GM non-food crops will bring contamination (23/4/2004)

GM non-food crops will bring contamination threats to food and nature
GeneWatch UK Press Release
Embargoed until 00.01 hours Friday 23rd April 2004

A new GeneWatch UK report published today reveals how the production of GM crops intended for non-food uses could contaminate food crops and wild species. The 48 page report 'Non-food crops: new dawn or false hope? Part 2: grasses, flowers, trees, fibre crops and industrial uses', was written by Dr Sue Mayer, GeneWatch’s Director.

The report considers research taking place into the development of GM crops intended for non-food use: grasses, flowers, trees, crops such as cotton used for fibre production, and the range of different crops being modified to provide the raw materials for industrial production of oils, starches and plastics. It considers how they are being modified, how successful it has been and what environmental and health issues are raised. It makes recommendations for policy and research.

The report reveals:

how the biotechnology industry are pursuing the use of GM in non-food crops in the hope of side-stepping public concerns over GM foods; that GM grasses for use in lawns and golf courses may be commercialised in the US soon and raise serious environmental concerns because they are perennial, freely wind pollinating, and often spread via underground shoots. Grasses commonly spread worldwide on wool and via imported grass and bird seed;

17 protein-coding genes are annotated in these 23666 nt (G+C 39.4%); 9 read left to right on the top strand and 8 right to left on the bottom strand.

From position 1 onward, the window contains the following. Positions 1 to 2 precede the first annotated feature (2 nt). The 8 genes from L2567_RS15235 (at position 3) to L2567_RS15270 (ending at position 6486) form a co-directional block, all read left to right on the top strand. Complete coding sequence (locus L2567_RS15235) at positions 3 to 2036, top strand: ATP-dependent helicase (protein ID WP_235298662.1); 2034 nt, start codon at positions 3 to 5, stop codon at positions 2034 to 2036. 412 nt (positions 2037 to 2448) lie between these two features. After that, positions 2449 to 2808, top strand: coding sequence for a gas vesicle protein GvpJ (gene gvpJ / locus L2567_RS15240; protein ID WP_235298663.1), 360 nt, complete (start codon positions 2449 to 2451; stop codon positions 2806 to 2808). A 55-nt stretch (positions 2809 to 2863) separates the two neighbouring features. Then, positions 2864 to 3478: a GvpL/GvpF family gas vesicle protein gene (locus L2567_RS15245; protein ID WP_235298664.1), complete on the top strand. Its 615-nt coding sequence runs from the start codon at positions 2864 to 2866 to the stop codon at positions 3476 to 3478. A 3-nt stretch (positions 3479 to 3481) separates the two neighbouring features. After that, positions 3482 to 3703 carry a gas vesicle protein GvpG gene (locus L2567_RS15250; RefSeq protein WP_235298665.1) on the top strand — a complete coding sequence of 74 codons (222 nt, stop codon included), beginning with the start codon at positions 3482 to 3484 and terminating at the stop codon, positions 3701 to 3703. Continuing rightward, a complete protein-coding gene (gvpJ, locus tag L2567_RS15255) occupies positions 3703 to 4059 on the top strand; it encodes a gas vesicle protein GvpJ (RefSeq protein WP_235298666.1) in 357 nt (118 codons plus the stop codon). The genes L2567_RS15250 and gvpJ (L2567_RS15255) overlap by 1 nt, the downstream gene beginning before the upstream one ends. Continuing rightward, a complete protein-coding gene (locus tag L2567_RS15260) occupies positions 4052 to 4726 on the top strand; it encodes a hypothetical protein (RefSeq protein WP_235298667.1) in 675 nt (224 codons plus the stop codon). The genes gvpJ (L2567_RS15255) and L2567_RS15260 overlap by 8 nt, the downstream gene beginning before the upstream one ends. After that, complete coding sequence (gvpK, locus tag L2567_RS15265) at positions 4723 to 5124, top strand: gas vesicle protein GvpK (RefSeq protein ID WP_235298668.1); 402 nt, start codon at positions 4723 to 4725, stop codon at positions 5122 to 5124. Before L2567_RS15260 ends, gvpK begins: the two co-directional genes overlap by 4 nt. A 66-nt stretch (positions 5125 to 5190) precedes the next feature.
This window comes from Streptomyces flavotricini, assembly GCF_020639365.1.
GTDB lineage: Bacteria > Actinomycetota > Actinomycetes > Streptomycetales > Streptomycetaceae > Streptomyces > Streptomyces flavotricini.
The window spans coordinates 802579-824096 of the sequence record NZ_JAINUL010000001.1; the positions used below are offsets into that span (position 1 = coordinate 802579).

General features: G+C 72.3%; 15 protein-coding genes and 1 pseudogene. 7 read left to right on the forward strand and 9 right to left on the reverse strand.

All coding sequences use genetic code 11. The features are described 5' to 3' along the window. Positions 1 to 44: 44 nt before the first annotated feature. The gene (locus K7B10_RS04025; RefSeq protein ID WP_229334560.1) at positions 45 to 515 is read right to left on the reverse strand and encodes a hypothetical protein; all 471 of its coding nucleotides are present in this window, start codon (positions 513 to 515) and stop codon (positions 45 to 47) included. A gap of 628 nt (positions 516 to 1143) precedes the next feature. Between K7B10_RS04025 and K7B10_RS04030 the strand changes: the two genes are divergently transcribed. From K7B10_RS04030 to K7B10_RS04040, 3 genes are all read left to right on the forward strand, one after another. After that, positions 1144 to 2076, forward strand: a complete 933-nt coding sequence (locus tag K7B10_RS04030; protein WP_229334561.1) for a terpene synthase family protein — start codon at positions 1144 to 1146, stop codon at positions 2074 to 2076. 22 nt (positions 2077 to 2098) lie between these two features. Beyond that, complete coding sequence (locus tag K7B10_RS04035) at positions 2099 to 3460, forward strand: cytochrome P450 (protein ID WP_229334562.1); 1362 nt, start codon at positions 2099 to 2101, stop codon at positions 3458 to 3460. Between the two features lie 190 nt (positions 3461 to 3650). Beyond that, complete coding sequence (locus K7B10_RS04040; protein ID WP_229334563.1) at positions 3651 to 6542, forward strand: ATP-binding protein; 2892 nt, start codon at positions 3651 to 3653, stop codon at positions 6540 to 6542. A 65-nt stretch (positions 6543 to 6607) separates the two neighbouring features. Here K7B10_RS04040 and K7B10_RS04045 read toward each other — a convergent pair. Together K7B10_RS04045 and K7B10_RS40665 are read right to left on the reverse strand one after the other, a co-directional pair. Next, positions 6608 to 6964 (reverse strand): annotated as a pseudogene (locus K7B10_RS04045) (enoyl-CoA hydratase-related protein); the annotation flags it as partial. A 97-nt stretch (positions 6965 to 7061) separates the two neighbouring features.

how GM trees for use in intensive plantations may pose serious environmental threats because trees are long lived and their seed and pollen can move long distances;

that grasses, trees and fibre crops are often being modified in the same way as food crops including herbicide tolerance which has caused controversy over biodiversity impacts;

the use of GM food crops, like oilseed rape, for non-food uses such as the production of biofuels and plastics, could lead to the contamination of non-GM and organic food crops;

GM cotton and flowers are the first commercialised non-food GM crops that are being grown commercially outside Europe;

GM potatoes modified for industrial starch production could be given approval for growing in Europe in 2004.

"The use of GM for non-food crops could bring contamination of food and nature by the back door,” said Dr Sue Mayer, GeneWatch’s Director and author of the report. “Industry and government hope to get around public concerns by using GM technology on non-food crops. We know it is difficult to contain GM crops inside a field or farm but GM grasses and trees will not even stay inside a country. Although people aren't going to eat them, the GM contamination threat to other plants remains".

For more details please contact Sue Mayer on 01298 871898 (office) or 07930 308807 (mobile)

The full text of the report can be downloaded as a pdf file (240kb) from: www.genewatch.org/CropsAndFood/Reports/non-food_crops_part2.pdf   

Go to a Print friendly Page

Email this Article to a Friend

Back to the Archive